Although they were invented earlier, clothing dryers became common place around 1960, and it sure has made laundry day a whole lot easier. 

Although dryers are convenient, they can breakdown easily if they are not maintained in the proper way. 

If your dryer is taking longer than usual to dry your clothes, it may be because there is a problem with the dryer. 

Continue reading to find out how long a dryer takes, as well as some of the common troubleshooting problems that you can check on to make sure your dryer is functioning as well as possible.

While you are at it, are you positive your washing machine is working efficiently: How Long Does a Washer Take?

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How Long Does a Dryer Take

How Long Does A Dryer Take?

A modern electric dryer should take approximately 30 to 50 minutes to dry a full load of damp clothes. 

The amount of time a dryer takes to dry clothes mostly depends on which kinds of fabrics are in the dryer. Lighter garments such as cotton t-shirts, or polyester underwear, will dry faster than a load of bath towels or quilts. Dryer loads containing thicker, heavier, and denser fabrics may take up to an hour or more to dry. 

If your dryer is taking longer than 50 minutes to dry a load of laundry, it may be time to look into some common issues and troubleshooting. If your dryer is taking a noticeably long time to complete a load, you may be paying extra on your electricity bill, so it is well worth it to try to identify and fix the problem. 

I would look at ways to dry your clothes without a dryer, until you figure out the issue. Line drying and dry flat are easy ways to start.

Common Dryer Issues And Troubleshooting

If your dryer is working too slowly it may be because its not hot enough (learn how hot does a dryer get.) Check for some of these common issues yourself before you call the technician. Read our article on how to use a dryer before you make that phone call, just in case you missed a an easy fix that you can figure out yourself.

1. Check the air vent

The air vent is a crucial component to efficacy of a drying machine. The air vent is where all the hot air produced in the dryer is able to funnel out towards an opening in the roof or the side of the building. If this vent is damaged, clogged, cracked, or shut in any way, this will cause problems for the dryer. 

The hot air will back up, which will cause a buildup of moisture in the drum of the dryer. This means your clothes will never fully dry and will always come out of the dryer feeling damp. Your dryer will continue, unsuccessfully, to dry your clothes until you manually stop the cycle. Some dryers will also shut down automatically if the unit suspects there is a problem with the air ventilation system.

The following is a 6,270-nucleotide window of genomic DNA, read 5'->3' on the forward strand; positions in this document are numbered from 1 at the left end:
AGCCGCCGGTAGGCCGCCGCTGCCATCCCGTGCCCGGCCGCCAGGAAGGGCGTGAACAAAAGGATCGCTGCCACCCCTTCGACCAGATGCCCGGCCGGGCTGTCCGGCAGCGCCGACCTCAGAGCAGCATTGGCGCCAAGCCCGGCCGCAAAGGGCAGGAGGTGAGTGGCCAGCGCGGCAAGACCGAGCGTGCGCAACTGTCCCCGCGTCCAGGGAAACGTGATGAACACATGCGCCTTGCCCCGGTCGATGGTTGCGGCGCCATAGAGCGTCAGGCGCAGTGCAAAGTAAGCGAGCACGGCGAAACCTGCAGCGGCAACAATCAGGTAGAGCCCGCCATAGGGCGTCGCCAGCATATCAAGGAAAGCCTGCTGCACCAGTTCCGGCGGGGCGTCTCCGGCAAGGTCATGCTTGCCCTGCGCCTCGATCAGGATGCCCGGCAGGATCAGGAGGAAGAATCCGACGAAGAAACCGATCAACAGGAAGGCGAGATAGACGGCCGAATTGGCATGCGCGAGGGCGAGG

2. Clear the lint trap

Allowing the lint trap to buildup and clog will have a similar effect to a damaged or compromised air vent. The hot air in the dryer will be unable to escape the drum, which will cause a backup of heat and moisture which will then lead to other problems. 

Be sure to constantly clear the lint trap. If you are unable to locate the lint trap on your dryer, try searching online for instructions relating to your specific dryer model. 

Clear the Lint Trap

3. Damaged or broken heating element

Its possible that the heating element, which is used to provide heat to the dryer, is broken or has burnt out

Check the instruction manual or look online to find out how to check this issue with your specific model. If you heating unit is broken or damaged, you will likely have no choice but to call a repair technician. 

4. Damaged sensors

It is unlikely that the moisture sensors on your dryer are broken, but it is possible. The moisture sensors help the dryer to know when to stop, and how much heat to use. If this sensor is broken, the dryer will not work properly.

Check your users manual to find out how to check for this issue. 

5. Human error

It is always possible that the reason an appliance or machine isn’t working well, is because of human error. Check your dryer’s user manual, and check for instructional guides online, to make sure you are drying your laundry using the right settings on the dryer. 

Having the settings adjusted to the wrong mode could be the reason your laundry is taking so long to dry, or not drying at all. Check to make sure you are using the tumble dry low setting (at minimum), and not the air dry setting. 


In the dryer, a typical load of laundry should take anywhere between 30 and 50 minutes to complete. Most modern dryers have moisture sensors. By using the automatic moisture sensor, you can be sure that the dryer will finish the cycle at the appropriate time, and that your clothes will not be over or under dried. 

The main reasons for dryers taking too long to dry clothes are: clogged air vent or lint trap, broken sensor, burnt out heating element, and user error. 

The dryer should heat up and start drying clothes almost immediatly once the cycle begins. The dryer cycle should take 30 to 50 minutes to complete. If your dryer is taking a longer time, it may be because there is an issue with your dryer.